The End of SummerAdventures in our own backyard It’s been a busy season. A very wet winter meant the summer monsoons fell on an already saturated earth. I’m certainly grateful all this water spared from the massive fires blazing all over the west, but it also brought additional repairs and chores to get ready for the next winter, and left little time for anything else. Not one to be outdone by a little water—and enjoying her role of teasing and taunting until she gets my attention a little too much—Dani pushed for us to go out and shoot around town whenever we had a free hour. The abundance of water this year gifted Prescott with full lakes, green mountains, and flowing creeks. It’s the first time we really explored what this area has to offer; six years we’ve lived here but we always seem to be chasing the horizon. Lesson learned: there’s opportunity to explore just about anywhere, if you only look for it……
Yeah, I Said FuckDon't let "what if?" be the excuse Explore for a moment the what if’s?—not the hesitation born of fear, but anticipation of the limitless opportunity blazing a new path might bring. What if we broke with tradition and walked, leaving the paralyzing stress of clinging to what was behind? What if we embraced change, and used the contrast of decay to spotlight all the beauty that surrounds us? What if we dared bolder and lived deliberately? What if we shout FUCK IT!, cast off those chains of hypocrisy we’ve worn in the name of being a “reputable cog” in their machine, let go of the worry that our passions might be revealed, and chase after what they tell us can’t—or shouldn’t—be done? Creative is what I do, after all. That talent is useless if I never use it, if I leave what I’m passionate about on a dusty shelf, or if I forever lock away what I create. I refuse to let what if be an excuse, and so… New on Chazz Layne Daughtcom Raw: Experiments in Light and Passion Often, there’s so much more to an experience than can be summed up in a single photo on Iggy, but not quite enough to fill an article. Sometimes the subject matter just isn’t relevant to any of the magazines for which I write…or appropriate for a work-safe portfolio. These experiments of passion—when they generate share-worthy results—now have a home here: Raw. (Warning: always tasteful, often NSFW) Work: Published and Other Most of the larger projects I’m involved in eventually make it to The Layne Studio’s portfolio. Magazine articles, campaigns in progress, and other smaller projects have gone more or less unshared…until now. Merch: Stuff & Things I like to tinker—creating art, furniture, and other things I want to see made. Some of it goes to clients or is sold in partner shops, other items are more personal and now live here. Free shipping to the USA on most merch, and yeah, I will consider custom requests. My dead camera is getting replaced this week in preparation for a busy summer. Follow along via @chazzlayne on Iggy (daily), or weekly(ish)less frequently on YouTube and Facebook. Give a shout if I’ll be in your neck of the woods, I’m always down for an impromptu meetup; and please keep the comments coming, my creative lives off of your feedback. Cheers!…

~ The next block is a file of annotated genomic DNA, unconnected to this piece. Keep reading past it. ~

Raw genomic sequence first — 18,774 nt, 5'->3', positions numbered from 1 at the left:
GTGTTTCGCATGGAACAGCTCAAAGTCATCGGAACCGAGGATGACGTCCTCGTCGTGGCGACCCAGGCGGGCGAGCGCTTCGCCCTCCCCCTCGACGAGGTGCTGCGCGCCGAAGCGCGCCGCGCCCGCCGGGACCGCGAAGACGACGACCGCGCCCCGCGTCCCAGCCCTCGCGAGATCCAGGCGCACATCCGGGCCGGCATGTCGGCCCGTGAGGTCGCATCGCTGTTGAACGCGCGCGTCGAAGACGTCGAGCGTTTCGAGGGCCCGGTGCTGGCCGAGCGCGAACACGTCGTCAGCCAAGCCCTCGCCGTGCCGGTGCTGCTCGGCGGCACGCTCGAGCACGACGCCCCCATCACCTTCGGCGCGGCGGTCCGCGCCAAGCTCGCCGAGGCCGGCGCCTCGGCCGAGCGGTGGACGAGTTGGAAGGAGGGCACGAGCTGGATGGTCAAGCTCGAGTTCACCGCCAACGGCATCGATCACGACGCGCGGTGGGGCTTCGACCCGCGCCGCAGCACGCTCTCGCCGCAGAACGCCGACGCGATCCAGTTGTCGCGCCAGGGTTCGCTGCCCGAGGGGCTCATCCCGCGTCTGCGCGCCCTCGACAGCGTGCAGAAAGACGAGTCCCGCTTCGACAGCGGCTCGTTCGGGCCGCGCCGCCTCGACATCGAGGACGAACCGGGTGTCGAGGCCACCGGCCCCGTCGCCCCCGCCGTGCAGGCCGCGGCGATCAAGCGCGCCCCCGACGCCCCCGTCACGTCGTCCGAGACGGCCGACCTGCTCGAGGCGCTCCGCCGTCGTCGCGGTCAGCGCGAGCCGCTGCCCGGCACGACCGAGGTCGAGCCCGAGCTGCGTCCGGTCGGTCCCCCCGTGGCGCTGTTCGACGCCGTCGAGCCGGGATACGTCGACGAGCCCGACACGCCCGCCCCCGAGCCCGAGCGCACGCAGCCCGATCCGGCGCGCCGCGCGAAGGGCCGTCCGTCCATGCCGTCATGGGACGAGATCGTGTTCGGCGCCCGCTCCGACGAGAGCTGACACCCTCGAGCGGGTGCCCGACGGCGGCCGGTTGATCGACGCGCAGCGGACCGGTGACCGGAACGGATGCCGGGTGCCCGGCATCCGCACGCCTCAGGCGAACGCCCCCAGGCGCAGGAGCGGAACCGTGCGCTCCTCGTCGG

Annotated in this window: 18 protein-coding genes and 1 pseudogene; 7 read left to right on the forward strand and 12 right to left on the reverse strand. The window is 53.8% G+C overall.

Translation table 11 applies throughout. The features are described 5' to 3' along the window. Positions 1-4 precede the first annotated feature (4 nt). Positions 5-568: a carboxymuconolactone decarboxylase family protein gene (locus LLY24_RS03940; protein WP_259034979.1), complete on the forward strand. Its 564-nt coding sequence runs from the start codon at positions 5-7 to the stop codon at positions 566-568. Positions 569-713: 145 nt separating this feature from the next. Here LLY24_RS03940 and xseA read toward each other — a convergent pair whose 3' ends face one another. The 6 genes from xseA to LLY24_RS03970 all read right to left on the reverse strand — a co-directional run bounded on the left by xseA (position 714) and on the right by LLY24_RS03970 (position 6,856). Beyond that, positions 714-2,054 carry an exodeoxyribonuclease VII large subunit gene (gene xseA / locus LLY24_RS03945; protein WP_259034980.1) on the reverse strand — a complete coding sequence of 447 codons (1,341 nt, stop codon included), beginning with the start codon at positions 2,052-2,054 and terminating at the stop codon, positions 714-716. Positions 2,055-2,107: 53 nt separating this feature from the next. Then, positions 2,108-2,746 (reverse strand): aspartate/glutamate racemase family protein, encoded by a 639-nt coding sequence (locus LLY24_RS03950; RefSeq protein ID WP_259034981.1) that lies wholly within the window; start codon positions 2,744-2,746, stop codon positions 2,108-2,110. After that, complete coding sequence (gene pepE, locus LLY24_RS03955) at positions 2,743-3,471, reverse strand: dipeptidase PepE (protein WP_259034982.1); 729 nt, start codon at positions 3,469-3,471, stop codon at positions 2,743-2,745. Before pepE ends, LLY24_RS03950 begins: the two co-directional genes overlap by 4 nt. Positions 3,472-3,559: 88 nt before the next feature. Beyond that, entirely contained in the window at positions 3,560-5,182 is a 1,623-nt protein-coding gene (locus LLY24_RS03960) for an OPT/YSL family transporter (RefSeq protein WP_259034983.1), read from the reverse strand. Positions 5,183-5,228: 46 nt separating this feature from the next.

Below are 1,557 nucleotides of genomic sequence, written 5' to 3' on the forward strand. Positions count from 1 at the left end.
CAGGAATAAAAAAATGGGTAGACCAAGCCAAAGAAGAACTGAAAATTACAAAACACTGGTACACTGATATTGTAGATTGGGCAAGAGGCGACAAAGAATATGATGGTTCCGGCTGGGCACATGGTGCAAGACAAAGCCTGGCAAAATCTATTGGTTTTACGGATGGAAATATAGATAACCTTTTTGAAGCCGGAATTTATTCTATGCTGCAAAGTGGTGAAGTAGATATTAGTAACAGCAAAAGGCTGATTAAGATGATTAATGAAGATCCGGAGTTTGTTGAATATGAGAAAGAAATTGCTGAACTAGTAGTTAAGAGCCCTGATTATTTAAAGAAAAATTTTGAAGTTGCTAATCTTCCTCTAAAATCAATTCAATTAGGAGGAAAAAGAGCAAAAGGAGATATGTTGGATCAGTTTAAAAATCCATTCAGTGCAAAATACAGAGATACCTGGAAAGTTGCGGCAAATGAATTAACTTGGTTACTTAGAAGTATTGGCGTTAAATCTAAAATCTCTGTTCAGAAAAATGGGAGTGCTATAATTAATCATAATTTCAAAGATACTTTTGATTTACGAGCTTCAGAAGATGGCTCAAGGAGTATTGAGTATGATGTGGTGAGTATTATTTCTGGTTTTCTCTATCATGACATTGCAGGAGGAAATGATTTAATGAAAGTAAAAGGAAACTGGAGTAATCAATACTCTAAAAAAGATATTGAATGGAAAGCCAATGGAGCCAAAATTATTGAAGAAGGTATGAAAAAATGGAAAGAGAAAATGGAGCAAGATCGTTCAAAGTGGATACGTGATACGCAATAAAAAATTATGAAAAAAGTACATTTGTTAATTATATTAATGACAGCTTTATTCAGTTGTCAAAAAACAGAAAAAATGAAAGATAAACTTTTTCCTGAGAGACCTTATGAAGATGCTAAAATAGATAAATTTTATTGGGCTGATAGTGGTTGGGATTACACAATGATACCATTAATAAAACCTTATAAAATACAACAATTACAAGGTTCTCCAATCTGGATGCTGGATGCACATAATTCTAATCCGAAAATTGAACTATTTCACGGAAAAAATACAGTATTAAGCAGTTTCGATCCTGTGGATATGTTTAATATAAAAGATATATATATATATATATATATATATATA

Four Corners, Four DaysWhen they offer to pay wandering fuel, take the job. It amazes me the lengths a person will go for that extra mile-per-hour. Even more surprising is how long it takes some folks to figure out that I’m going slower than they are, and maybe just maybe they should use that wide-open passing lane to, you know, pass… Mile twelve-hundred-and-eleventy-something of my new employ with Ye Olde Overland Shipping Company. No sooner do I get one trailer disconnected and another is hooked up—when Adventure Trailers offers to cover your fuel for a long weekend of wandering, if you can get a trailer to Durango by morning, it’s tough to say no. It’s nearly 8pm, and the lingering summer sun is closer than it appears. In spite of the tailgating, slow-to-pass speed demons, I’ve safely traversed Navajo territory with a nicely apportioned Horizon trailer silently in tow. The glow of Farmington, New Mexico is dead ahead. It’s midnight. I have Motel 6. I’m going to bed. Running late. Arriving early. The drive time into Colorado is a lot shorter than I imagined. The trailer delivery went off without a hitch (sorry, couldn’t resist). Mission accomplished, now it’s time to satisfy that wanderlust. That all too familiar Land Rover “ding” fills the cabin as I’m rounding the tight curves of the Million Dollar Highway somewhere above Silverton, and I glance down to find my speed reading zero. Speed pops up on a digital readout, intermittently, after a few button presses on the ScanGauge—much more helpful than an orange “check engine” light and a dead gauge. A check of the error code shows a wheel speed sensor is on the fritz, the Discovery is just old enough to not care so I press onward. It’s interesting how the things we stop and see or choose to skip can change when traveling solo. Without my wife’s love of old-fashioned trains and small towns to keep me company, Silverton just doesn’t have the same hold. After a brief lunch and an Americano in hand I’m anxious to hit the road. Ophir Pass appears quickly out of Silverton, and I’m reminded of that cliff-side gnome village spotted during the only other visit I’ve made to the San Juans. I’ve never been over 10,000 feet, at least not for any length of time. Slowly up the winding road toward the pass, ever cautious for signs of acute mountain sickness. Instead of the anticipated headache and dizziness the low pressure of altitude clears my sinuses more quickly than any pill ever could. Spectacular vistas swing…